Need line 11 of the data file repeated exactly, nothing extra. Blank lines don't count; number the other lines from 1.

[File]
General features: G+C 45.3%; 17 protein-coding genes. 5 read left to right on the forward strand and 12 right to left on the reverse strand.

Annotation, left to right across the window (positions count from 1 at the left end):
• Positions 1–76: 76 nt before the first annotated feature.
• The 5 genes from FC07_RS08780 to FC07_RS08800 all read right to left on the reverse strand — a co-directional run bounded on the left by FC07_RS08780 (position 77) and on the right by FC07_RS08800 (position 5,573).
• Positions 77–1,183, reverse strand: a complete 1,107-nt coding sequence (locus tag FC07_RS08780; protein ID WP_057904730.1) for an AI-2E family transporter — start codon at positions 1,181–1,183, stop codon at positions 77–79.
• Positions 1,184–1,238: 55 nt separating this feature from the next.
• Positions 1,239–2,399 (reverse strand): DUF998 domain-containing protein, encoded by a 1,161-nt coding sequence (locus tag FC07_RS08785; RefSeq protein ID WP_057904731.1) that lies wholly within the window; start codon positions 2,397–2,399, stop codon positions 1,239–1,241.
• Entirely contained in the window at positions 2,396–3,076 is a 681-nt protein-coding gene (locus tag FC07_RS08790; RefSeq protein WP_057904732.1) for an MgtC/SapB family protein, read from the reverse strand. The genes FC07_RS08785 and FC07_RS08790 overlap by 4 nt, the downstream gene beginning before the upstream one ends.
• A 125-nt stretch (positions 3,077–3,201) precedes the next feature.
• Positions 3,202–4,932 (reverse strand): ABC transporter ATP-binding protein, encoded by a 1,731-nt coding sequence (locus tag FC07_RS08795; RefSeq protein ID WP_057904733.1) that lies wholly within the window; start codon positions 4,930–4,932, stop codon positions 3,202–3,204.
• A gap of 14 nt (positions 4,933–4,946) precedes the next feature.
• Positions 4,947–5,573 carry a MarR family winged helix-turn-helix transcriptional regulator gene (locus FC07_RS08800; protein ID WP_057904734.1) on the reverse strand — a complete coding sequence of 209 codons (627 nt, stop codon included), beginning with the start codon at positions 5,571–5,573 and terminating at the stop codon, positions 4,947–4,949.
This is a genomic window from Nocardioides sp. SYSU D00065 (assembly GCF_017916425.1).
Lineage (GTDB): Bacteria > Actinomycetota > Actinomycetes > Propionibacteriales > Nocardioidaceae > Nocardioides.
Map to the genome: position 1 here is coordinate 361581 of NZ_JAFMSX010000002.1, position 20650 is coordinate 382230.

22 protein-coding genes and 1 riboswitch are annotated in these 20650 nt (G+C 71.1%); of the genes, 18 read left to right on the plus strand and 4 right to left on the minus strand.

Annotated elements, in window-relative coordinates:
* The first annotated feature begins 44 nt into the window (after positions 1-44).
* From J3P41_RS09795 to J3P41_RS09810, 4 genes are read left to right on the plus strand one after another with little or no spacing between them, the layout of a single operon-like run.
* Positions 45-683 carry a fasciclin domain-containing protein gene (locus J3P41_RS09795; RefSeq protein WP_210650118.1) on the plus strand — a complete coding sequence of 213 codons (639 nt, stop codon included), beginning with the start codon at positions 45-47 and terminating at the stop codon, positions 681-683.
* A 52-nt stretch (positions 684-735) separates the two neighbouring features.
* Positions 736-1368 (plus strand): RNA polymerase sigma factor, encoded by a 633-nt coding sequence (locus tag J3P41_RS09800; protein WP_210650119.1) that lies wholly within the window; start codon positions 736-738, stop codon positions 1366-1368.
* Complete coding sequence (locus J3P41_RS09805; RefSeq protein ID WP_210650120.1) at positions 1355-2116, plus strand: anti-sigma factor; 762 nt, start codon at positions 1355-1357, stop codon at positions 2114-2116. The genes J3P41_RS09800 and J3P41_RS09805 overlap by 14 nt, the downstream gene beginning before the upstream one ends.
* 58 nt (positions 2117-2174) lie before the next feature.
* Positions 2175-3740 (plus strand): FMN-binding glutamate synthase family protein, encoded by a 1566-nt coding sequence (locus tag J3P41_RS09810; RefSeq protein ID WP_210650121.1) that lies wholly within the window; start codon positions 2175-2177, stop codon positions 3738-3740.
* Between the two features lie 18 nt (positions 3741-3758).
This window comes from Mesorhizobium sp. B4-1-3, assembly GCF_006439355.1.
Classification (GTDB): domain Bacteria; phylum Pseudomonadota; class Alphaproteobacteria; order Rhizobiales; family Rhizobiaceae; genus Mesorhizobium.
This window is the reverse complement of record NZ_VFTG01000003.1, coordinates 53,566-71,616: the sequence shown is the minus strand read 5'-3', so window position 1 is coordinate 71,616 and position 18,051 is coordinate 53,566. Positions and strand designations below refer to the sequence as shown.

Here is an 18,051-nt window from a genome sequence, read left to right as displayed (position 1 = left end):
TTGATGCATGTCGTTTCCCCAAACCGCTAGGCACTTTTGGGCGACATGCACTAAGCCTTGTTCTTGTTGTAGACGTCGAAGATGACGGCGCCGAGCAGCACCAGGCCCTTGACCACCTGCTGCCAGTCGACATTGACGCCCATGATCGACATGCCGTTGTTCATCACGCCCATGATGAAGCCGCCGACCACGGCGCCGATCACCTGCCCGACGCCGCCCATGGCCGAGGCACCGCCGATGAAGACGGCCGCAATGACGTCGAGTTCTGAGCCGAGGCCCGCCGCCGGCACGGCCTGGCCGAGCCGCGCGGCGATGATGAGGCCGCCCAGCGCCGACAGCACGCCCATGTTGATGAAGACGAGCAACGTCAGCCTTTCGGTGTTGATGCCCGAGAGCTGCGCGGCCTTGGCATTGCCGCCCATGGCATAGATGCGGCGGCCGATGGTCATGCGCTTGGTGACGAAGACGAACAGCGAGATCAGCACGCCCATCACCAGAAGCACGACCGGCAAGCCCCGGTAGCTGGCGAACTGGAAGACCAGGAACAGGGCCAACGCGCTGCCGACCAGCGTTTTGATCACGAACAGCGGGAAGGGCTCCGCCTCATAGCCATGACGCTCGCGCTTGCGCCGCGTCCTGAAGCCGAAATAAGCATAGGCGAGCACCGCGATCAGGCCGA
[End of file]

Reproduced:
• A gap of 14 nt (positions 4,933–4,946) precedes the next feature.